News Feature | July 22, 2016

St. Jude Readies For Acquisition By Abbott, CEO Confident In Future Growth

By Suzanne Hodsden

St. Jude Medical

On the verge of acquisition by Abbott at the end of this year, St. Jude Medical announced that the company has met analysts’ performance estimates and achieved double digit sales growth, attributed by senior leadership to significant gains in its heart failure division. As in previous quarters, CEO Mike Rousseau noted that St. Jude’s cardiac rhythm management (CRM) business continues to be “challenged.”

St. Jude reported net sales of $1.56 billion, an 11 percent increase, which included double-digit gains in Atrial Fibrillation (AF), Neuromodulation devices, and heart failure (HF) — offsetting another 8 percent dip in CRM, according to a press release. The company’s HF business grew by 48 percent, due in large part to the integration of Thoratec, which St. Jude acquired last year for $3.4 billion.

“We continue to build momentum during our second quarter by bringing innovative products to our global markets,” said Rousseau during an earnings call. “The strong performance in our international sales gives us confidence that where we have a full portfolio, we can deliver top tier growth.”  

In the call, Rousseau highlighted St. Jude’s recent successes, including the European launch of AF therapy EnSite Precision, and the imminent launch in the U.S., Europe, and Japan of the company’s SyncAV CRT therapy. Rousseau also discussed a recent panel convened by the FDA to discuss St. Jude’s Amplatzer PFO Occluder device, intended to prevent recurrent ischemic stroke. The panel’s favorable vote, said Rousseau, is an important step toward approval, expected later this year.

Over the past two sales quarters, CRM business has lagged due to delays with MRI-conditional labeling for St. Jude’s leadless pacing and ICD devices. Rousseau remarked that the business is “challenged” by product gaps but added that the issue is “transient” and will resolve with FDA approvals expected in late 2016 and early 2017, respectively.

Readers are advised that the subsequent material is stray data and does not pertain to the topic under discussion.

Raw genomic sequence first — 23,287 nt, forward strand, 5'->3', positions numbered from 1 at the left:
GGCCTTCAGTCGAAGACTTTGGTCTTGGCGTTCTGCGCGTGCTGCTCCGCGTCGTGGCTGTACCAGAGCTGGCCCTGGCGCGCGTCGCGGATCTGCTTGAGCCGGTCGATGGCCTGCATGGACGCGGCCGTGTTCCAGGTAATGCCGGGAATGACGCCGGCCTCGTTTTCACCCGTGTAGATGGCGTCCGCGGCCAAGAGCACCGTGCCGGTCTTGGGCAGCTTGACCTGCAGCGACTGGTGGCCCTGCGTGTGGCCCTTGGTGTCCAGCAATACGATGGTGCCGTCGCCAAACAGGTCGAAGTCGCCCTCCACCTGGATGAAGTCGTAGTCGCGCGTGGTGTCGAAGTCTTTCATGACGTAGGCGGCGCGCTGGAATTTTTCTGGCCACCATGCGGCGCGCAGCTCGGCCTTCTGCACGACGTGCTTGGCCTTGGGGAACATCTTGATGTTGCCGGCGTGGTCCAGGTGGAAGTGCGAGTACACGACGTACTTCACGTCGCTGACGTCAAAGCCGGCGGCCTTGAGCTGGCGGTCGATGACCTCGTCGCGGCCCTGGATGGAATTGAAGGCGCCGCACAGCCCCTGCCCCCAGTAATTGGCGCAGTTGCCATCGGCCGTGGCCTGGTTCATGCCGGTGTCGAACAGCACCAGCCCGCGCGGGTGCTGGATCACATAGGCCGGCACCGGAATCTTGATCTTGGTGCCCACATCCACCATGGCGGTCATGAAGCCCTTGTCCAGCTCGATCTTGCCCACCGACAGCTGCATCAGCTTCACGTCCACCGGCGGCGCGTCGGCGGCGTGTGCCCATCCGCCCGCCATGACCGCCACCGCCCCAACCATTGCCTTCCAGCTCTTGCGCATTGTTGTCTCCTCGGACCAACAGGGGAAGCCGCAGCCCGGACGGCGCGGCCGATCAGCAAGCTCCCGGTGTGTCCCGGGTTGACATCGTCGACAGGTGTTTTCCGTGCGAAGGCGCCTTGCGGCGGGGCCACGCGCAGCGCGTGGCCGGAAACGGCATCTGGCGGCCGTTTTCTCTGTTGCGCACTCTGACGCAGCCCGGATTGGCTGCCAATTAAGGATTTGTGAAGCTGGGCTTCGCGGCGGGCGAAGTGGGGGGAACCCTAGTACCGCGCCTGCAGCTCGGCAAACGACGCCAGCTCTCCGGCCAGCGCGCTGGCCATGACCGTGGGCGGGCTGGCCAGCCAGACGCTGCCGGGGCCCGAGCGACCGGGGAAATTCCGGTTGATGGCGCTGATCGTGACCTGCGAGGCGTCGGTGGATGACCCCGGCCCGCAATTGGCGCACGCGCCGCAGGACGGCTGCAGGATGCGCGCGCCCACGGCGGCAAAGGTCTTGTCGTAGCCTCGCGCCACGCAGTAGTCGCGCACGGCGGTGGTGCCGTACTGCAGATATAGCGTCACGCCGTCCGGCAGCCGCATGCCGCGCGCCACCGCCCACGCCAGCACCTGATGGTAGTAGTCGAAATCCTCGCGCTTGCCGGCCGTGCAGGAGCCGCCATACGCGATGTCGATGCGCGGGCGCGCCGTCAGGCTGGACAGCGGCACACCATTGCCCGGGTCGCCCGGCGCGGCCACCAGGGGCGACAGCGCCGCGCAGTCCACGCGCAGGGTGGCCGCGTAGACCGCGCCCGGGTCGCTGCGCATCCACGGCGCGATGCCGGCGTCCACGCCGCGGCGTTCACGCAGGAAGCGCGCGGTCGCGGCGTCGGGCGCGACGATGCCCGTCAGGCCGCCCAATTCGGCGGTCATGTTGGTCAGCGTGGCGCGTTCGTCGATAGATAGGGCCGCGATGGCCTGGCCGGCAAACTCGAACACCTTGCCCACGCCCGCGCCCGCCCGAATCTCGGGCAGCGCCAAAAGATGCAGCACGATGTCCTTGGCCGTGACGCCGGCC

Though he did not give many details, Rousseau touched on the $25 billion acquisition deal with Abbott Laboratories that was announced in April, saying that the companies are excited to embrace increased competition in the market with their combined portfolios, and that an integration team has been formed.

Together, the companies expect to hold number one or two positions in the cardiovascular device markets, with St. Jude’s devices for heart failure, CRM, AF, and structural heart disease, combined with Abbott’s portfolio of coronary stents, transcatheter mitral valve repair therapies, and products for peripheral artery disease — a $30 billion market opportunity, according to a press release.

Anaylsts speculated to the Star Tribune that competitors like Boston Scientific and Medtronic are “licking their lips” over the market share that may “come up for grabs” once Abbott’s acquisition of St. Jude is complete. While some analysts doubt that Abbott will retain St. Jude senior executives to run the combined device business, Piper Jaffray analyst Brooks Ray commended St. Jude’s leadership through rough waters.

 “These guys have really been able to hold it together through some storms,” West said, “If those guys were to leave, that would be a question mark. Or a red flag.”